Visiting Baqi Cemetery


“Zai!”  a well built officer in dark-covered squirrel shout to somebody.
“Oh someone called.” I thought. Zai is a Pashto language equivalent to “dude”. “Hmm, who he been shout at?” Curiosity flashed through my mind even though eyes of mine kept on to the high and gray-green gate of the Baqi Cemetary.
“Zai! Zai! “The shout got louder and louder. He seemed to be losing patience. But I do not want to intervene in someone’s business. Instead i prefer to enjoy the fresh air that accompanies the presence of the sun. The birds chirp and the chirp of the guard also getting louder, “Zai! Zai!”

Suddenly a Pakistani old man poked my shoulder while his other hand pointing at the guard who stared at me. “Subhanallah, it is me he been called.”
I came to him and luckily he didnt shout anymore; he only asked me to open the bag. Found no forbidden objects like weapon, he let me to proceed.
After looking to the right and to the left, back and forth; i realized that 99% of the pilgrims whom i’ve been surrounded have the same physical characteristics. Tall, sharp-nosed, beautiful-eyed, long beards, and shaved head as a sign of finishing the umra. The clothes also looked similiar, a robe covering the buttocks plus a trouser. Last but not the least was the cap sticking to the head.

Should i be be proud or not, because it seems like I was the only Indonesian while all the zais came from Afghanistan, India, Pakistan, and Bangladesh. After observing the white robe I wore, i almost lough loudy. It is natural to the guard calling me “zai” instead of “sir”; Because the clothes I wore are so Pakistanis. Even Pakistanis, Afghans, and Indians often greet me using Urdu, Pashtun, or Hindi for thinking I’m their fellow countrymen.

After passing through the sentri where three younger guards were leaning on the fence, I and those zais enter The Baqi. In front of us stood four large blue boards that contained rules of ziarah (visiting tomb or cemetary). The points are written in Arabic, Malay, French, and Urdu. Some of the zais are busy reading it while others walk in queue to deeper part of Baqi.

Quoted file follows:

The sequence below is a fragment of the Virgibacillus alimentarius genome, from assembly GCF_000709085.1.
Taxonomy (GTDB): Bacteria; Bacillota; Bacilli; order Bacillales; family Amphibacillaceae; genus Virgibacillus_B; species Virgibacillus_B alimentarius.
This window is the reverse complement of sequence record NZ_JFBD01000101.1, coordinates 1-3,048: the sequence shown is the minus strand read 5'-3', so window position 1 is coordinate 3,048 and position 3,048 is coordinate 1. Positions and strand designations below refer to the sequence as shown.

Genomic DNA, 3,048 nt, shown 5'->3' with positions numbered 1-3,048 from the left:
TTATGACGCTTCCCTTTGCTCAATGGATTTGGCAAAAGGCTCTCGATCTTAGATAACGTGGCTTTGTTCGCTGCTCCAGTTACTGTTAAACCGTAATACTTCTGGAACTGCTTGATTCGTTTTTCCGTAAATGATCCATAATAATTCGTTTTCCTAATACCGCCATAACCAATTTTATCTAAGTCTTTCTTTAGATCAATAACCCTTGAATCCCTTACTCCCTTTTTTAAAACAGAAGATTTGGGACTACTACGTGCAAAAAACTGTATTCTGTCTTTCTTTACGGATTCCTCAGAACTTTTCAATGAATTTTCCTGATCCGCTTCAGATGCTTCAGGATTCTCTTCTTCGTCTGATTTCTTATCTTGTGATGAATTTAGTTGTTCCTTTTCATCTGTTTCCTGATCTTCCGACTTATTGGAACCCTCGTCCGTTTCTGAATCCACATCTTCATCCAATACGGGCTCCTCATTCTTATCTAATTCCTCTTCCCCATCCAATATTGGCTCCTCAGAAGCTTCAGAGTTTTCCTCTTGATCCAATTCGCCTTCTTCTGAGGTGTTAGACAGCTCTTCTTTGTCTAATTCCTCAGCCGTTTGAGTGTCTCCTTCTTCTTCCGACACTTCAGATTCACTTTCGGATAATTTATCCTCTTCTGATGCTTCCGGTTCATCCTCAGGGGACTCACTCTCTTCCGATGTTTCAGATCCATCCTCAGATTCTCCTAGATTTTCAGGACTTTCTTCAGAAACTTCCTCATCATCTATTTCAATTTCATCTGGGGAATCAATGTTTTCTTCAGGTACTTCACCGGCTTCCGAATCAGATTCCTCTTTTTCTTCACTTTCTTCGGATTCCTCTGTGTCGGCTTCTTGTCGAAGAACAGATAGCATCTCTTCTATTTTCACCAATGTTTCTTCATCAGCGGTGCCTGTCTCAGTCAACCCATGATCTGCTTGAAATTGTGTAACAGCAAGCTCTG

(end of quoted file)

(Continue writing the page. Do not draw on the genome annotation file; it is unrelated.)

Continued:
“Zai !!!” a young guard yelled at three Pakistanis who tried to tread the grave ground. The three men immediately returned to the path, bowed in disgrace. There is indeed a rule that pilgrims may only walk on grass-covered walkways. They are strictly forbidden to descend to the tomb area which is located on a grayish-gray sandy soil.

Baqi is the first cemetary among moslem community and there lay 10,000 companions of the prophet. Baqi also become the resting place for all the wives of the Prophet except Ummul Mukminin Khadijah and Maimunah. All the daughter of the prophet including Fatima was buried there. And don’t forget the prophet’s son which named Ibrahim. His uncle Al-Abbas and his aunt Shafiyah were also buried there. His beloved grandson, Al-Hassan bin Ali and his son-in-law who was also one of those guaranteed to enter heaven, Uthman ibn Affan also buried there.

I greet the grave dwellers and pray for them, simply following the teaching of the prophet. I also remind a certain African man who died during the dawn prayers a few days ago; In sha’ Allah he too became the dweller of Baqi because every person who died in Nabawi buried there.

Visiting cemetary is an activity advocated by the Messenger of Allah to remind us that life in the world are not eternal  while death comes without permission. The prophet said,

ِنِّي كُنْتُ نَهَيْتُكُمْ عَنْ زِيَارَةِ الْقُبُورِ فَزُورُوهَا فَإِنَّهَا تُذَكِّرُكُمْ الْآخِرَةَ

“I used to forbid you to visit the cemetary. Now, you may visit for reminding you of the afterlife.”[1]

At first the Prophet forbade his companions to visit the cemetary because most of the them are new believers and their faith was not strong. It is still possible for them to perform the custom of pagan such as asking for sustenance and protection to the inhabitants of the grave. Later on when the companions faith firm, the Prophet encouraged them to visit the grave. We are also allowed to visit it but does not mean allowed to ask the blessing of grave dwellers. Such act would sent us tho the shirk or associating Allah with others.

I left Baqi that the entire have no grave with tombstone. What paced on the mound of land just a simple rock marked that it is a grave. No one knows who is buried under because each tombstone contains not a single word. “Alhamdulillah, I had a visited the Baqi.” I feel relieved due to this afternoon will have to take miqot (the first part of umra) in Dzul Hulaifah.

[1] Shahih narated by Muslim, an-Nasâi, dan Ahmad.

Bahasa Indonesia



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